To be perfectly fair, I only have myself to blame for the fury that I felt when preparing to sew this pattern. I’m usually more than happy taping together PDF’s but on this occasion I decided to treat myself to the paper copy. I should have read the online product description better, but I didn’t. I read blog reviews that recommended shelling out for the paper copy rather than the PDF, the catch being that those bloggers didn’t sew from the paper copy. They sewed from the PDF. They probably had no idea that the paper pattern is overlapped on one piece of paper (like a Japanese sewing pattern) and has no seam allowances either.
So my paper copy arrived by mail and I put it aside in great excitement, only to open it up on the night I wanted to get started. If I’d wanted to spend an evening on my hands and knees tracing lines and measuring allowances, I would have drafted the pattern myself or modified an existing pattern that I already owned. I already have a good number of patterns and rarely buy a new one. The whole point of buying a new pattern on this occasion (and a paper copy at that) was to be lazy.
It was an easy sew in the end. The pattern is rated average. I’d venture to call it “easy” if you make it in a woven cotton. Silk would up the ante a little. And my Asaka kimono did turn out to be pretty awesome. The fit is spot on. I lengthened the body by one inch but didn’t change the sleeves. I had just enough fabric to make this work. My waist tie has about 16 separate seams because I was a little short on fabric, but I’m not bothered. The collar on it is lovely too.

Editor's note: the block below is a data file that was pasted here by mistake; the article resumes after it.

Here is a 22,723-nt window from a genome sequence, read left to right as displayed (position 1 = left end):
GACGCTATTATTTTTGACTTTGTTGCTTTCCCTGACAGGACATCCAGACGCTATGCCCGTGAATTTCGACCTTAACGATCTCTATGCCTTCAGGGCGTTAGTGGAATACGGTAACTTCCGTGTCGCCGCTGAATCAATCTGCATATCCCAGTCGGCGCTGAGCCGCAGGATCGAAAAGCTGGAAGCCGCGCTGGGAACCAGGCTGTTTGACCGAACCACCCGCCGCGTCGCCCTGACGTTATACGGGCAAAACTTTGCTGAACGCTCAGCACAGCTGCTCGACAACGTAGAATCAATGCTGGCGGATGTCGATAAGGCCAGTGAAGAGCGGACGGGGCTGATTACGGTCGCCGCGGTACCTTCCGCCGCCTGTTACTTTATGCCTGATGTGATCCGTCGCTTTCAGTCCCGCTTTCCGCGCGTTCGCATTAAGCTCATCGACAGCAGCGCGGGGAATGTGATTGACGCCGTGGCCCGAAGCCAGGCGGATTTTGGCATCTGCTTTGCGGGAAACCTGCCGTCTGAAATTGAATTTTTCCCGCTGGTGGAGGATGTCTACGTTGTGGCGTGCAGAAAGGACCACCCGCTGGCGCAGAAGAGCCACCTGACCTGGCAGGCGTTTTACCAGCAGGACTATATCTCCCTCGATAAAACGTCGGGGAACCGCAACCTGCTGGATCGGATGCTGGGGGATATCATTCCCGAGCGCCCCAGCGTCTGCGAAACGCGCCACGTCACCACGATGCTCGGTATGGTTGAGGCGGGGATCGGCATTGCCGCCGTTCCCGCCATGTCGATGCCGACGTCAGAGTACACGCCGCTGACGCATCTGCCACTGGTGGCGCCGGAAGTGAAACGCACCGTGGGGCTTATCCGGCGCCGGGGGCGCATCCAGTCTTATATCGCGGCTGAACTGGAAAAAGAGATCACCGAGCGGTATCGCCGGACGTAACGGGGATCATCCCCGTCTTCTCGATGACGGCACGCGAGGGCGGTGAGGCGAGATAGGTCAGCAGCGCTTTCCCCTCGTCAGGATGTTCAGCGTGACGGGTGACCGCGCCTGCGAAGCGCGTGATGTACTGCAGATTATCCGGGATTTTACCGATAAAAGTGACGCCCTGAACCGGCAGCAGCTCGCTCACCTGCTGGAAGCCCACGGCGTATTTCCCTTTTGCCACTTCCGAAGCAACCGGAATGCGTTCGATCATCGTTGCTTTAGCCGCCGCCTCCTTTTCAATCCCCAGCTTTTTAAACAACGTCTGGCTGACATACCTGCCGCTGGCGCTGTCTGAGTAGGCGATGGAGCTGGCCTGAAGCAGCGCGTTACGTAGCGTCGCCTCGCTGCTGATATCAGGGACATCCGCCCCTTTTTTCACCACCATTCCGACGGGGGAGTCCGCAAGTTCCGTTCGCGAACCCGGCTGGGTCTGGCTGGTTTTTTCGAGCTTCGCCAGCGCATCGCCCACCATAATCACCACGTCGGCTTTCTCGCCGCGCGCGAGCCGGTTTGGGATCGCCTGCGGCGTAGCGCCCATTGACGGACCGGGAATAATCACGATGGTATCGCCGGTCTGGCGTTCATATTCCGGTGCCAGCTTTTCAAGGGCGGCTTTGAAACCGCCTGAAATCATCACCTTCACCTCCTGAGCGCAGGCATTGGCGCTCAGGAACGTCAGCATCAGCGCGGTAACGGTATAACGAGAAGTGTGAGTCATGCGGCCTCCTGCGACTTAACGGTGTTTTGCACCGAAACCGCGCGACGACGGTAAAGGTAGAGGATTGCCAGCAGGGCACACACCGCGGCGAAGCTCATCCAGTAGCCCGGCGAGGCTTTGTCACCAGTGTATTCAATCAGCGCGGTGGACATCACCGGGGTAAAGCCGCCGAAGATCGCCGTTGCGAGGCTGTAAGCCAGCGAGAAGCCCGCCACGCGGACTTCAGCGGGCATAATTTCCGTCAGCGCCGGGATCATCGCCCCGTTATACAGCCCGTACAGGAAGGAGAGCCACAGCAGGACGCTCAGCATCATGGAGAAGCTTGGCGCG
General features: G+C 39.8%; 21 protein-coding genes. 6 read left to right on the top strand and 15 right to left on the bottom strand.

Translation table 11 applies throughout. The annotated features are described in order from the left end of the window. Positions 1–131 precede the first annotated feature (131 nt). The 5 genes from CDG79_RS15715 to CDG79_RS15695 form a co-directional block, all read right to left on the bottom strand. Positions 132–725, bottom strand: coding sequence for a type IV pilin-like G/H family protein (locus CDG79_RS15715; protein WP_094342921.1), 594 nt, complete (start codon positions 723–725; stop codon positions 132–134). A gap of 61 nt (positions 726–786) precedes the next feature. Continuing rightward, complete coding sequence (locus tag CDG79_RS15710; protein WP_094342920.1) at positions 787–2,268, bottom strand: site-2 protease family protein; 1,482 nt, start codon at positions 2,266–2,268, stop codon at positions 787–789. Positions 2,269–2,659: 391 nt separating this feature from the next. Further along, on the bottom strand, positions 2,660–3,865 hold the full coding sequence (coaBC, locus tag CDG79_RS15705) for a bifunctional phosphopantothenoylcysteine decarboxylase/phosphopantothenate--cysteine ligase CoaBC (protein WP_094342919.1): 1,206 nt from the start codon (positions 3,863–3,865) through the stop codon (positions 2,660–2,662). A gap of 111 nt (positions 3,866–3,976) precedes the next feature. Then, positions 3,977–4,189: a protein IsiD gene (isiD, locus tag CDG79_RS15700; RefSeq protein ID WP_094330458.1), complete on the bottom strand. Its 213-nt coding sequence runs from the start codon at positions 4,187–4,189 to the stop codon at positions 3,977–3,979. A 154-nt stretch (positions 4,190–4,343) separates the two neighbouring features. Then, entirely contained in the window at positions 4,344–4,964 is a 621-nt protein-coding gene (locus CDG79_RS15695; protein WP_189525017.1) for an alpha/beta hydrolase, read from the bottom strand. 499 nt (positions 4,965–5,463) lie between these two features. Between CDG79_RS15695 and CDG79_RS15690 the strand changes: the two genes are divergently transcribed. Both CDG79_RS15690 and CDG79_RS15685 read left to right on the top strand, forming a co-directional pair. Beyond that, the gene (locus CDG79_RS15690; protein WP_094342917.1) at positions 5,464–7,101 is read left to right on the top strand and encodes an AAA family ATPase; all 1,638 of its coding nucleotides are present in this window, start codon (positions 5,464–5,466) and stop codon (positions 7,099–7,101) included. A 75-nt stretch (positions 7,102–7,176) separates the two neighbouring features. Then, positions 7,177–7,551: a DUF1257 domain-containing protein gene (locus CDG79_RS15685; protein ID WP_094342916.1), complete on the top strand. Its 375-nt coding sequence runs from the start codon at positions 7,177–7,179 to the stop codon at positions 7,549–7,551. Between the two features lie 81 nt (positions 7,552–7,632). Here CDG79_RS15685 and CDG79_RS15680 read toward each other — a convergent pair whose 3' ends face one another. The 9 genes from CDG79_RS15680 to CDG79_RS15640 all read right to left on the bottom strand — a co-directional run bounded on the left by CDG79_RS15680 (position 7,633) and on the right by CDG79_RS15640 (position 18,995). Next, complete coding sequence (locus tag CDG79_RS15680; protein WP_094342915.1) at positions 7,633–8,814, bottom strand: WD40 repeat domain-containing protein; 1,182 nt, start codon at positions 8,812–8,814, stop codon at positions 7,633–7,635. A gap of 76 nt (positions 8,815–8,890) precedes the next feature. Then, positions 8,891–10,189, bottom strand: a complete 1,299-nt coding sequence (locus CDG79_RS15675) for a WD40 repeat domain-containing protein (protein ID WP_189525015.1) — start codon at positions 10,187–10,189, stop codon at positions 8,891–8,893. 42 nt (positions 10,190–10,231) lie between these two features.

As gorgeous as it is, this robe will be a morning cover up for me, to wear after showers and while sipping my tea. The fabric is a very lightweight cotton which is soft and washable. The sleeve design is fabulous and functional. The front slit means that those long hems won’t be dripping into my tea. It is exactly what I needed in my wardrobe.
I really do love the overall design of this robe. I can see myself using it again in the future to make a silk version for a formal occasion, but with a longer waist tie that can be looped into a bow. And after all the ranting, I’d still recommend it.
At the end of the day, I’m glad that I made it. Am I glad that I purchased the paper pattern? No. Would I have bought it knowing what I know today? No. Would I recommend purchasing the PDF version? Yes!